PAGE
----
On patrol in the east Oakland hills on Independence Day, 1931, Officer William T. Kohler was waved down by two utility workers. They reported several damaged slot machines lying on the ground some distance away. He drove over to the area and came upon two young men shooting at tin cans. Upon seeing the officer, the pair climbed inside their gray roadster and prepared to leave, but Kohler motioned for them to stop for questioning.
When Kohler neared the vehicle, one of the subjects called out, “Stick ’em up.” As he began to draw his own weapon the two fired on Kohler, striking him in the cheek and the chest, and felling him. As he laid on the ground, the suspects started up the roadster and drove over him. (This was confirmed by an eyewitness and marks on the officer’s clothing.) The eyewitness called for assistance for the downed officer. The duo made good their escape.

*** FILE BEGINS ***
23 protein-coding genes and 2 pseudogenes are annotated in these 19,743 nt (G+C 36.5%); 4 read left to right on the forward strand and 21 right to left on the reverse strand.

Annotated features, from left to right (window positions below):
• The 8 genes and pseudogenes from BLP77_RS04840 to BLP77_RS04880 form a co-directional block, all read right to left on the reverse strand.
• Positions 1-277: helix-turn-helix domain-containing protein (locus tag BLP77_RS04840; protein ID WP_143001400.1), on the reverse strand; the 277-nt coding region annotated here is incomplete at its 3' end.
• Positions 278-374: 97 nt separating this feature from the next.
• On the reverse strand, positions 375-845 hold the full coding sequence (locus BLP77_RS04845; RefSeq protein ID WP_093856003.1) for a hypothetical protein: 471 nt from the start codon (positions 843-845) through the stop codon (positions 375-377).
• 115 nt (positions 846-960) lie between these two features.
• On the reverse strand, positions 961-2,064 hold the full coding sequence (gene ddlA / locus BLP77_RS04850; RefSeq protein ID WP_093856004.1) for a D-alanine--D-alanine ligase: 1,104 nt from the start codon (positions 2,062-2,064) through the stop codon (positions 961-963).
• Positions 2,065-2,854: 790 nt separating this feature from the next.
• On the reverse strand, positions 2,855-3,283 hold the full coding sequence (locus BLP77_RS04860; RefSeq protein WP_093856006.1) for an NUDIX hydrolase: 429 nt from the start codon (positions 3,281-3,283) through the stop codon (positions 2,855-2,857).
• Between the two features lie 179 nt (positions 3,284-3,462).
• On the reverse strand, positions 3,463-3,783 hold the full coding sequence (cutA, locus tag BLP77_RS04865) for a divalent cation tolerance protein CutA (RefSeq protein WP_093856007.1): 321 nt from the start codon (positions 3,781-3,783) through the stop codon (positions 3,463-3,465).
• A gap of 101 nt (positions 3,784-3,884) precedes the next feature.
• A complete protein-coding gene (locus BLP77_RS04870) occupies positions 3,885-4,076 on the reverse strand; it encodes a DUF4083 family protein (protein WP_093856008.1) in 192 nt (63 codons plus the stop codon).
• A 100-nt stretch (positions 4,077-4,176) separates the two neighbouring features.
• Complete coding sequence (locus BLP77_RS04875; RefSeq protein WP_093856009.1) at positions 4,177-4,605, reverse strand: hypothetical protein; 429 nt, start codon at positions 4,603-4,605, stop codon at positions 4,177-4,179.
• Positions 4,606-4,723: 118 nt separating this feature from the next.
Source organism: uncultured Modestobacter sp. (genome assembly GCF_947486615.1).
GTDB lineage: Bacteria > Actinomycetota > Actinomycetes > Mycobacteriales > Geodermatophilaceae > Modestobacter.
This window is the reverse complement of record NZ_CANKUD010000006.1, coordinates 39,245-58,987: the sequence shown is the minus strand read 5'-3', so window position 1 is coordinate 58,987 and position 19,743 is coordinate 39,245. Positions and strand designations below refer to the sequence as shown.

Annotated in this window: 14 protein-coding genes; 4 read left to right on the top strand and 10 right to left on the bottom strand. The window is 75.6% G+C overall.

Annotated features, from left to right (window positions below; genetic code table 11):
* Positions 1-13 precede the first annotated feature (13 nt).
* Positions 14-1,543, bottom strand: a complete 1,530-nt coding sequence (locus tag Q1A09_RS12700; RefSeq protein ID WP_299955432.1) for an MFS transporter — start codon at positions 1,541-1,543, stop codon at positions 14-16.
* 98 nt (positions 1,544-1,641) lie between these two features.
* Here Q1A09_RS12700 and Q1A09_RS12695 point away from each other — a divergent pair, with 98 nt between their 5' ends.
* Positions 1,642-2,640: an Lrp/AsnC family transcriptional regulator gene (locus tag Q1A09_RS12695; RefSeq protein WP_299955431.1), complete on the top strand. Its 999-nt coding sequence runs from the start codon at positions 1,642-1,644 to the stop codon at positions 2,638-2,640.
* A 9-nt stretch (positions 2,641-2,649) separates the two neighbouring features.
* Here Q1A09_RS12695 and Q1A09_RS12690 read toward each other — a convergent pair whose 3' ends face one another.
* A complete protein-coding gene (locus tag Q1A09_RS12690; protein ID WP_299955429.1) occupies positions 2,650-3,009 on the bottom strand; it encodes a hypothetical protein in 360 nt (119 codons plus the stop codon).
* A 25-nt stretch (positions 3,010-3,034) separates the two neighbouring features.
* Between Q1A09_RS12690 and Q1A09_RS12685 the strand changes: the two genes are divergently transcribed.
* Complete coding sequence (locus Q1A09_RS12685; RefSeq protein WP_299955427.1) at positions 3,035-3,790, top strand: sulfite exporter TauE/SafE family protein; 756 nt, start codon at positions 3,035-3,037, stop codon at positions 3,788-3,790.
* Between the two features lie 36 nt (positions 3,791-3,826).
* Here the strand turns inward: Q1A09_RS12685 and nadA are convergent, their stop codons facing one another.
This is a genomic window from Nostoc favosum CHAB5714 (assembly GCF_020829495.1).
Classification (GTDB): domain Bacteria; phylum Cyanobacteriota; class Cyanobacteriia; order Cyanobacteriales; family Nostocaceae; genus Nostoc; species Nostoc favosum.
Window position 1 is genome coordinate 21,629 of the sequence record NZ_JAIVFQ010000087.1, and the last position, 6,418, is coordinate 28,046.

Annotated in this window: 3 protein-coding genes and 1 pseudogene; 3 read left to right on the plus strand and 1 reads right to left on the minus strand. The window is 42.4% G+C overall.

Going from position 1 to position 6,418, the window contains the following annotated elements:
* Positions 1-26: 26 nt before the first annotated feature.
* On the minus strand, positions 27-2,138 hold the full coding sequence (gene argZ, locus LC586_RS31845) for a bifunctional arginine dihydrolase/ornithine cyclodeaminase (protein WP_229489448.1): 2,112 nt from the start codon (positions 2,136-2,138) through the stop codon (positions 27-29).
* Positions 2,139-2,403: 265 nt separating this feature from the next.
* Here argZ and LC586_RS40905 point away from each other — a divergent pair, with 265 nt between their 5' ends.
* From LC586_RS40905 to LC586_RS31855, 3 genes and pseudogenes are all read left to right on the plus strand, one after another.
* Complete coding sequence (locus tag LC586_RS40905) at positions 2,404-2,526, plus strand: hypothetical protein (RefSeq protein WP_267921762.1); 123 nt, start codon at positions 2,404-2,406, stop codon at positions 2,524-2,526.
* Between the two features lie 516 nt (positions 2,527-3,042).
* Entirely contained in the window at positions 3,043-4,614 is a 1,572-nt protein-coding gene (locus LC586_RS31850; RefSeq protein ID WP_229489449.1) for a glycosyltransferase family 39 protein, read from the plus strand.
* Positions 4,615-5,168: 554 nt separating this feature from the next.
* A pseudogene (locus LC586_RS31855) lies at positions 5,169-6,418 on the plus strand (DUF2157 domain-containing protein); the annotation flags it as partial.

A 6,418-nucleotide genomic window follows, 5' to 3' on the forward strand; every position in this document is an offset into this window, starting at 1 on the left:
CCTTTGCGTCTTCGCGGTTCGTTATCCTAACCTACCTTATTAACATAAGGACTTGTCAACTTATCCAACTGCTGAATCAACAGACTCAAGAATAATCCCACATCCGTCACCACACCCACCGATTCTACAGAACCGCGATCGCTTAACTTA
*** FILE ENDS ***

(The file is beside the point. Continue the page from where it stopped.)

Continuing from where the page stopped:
Kohler, 50, died of his wounds at the hospital. A veteran of 25 years of service with the Oakland Police Department, his death was mourned by his fellow officers, city officials, and the public.
Investigators discovered that one of the weapons used against Kohler had been stolen from an Alameda officer a week earlier. That officer had also been shot, but his badge stopped the round. He was knocked unconscious and the assailants stole his weapon and baton.
After an intensive investigation and issuance of an all points bulletin, Kohler’s assailants were apprehended in Utah.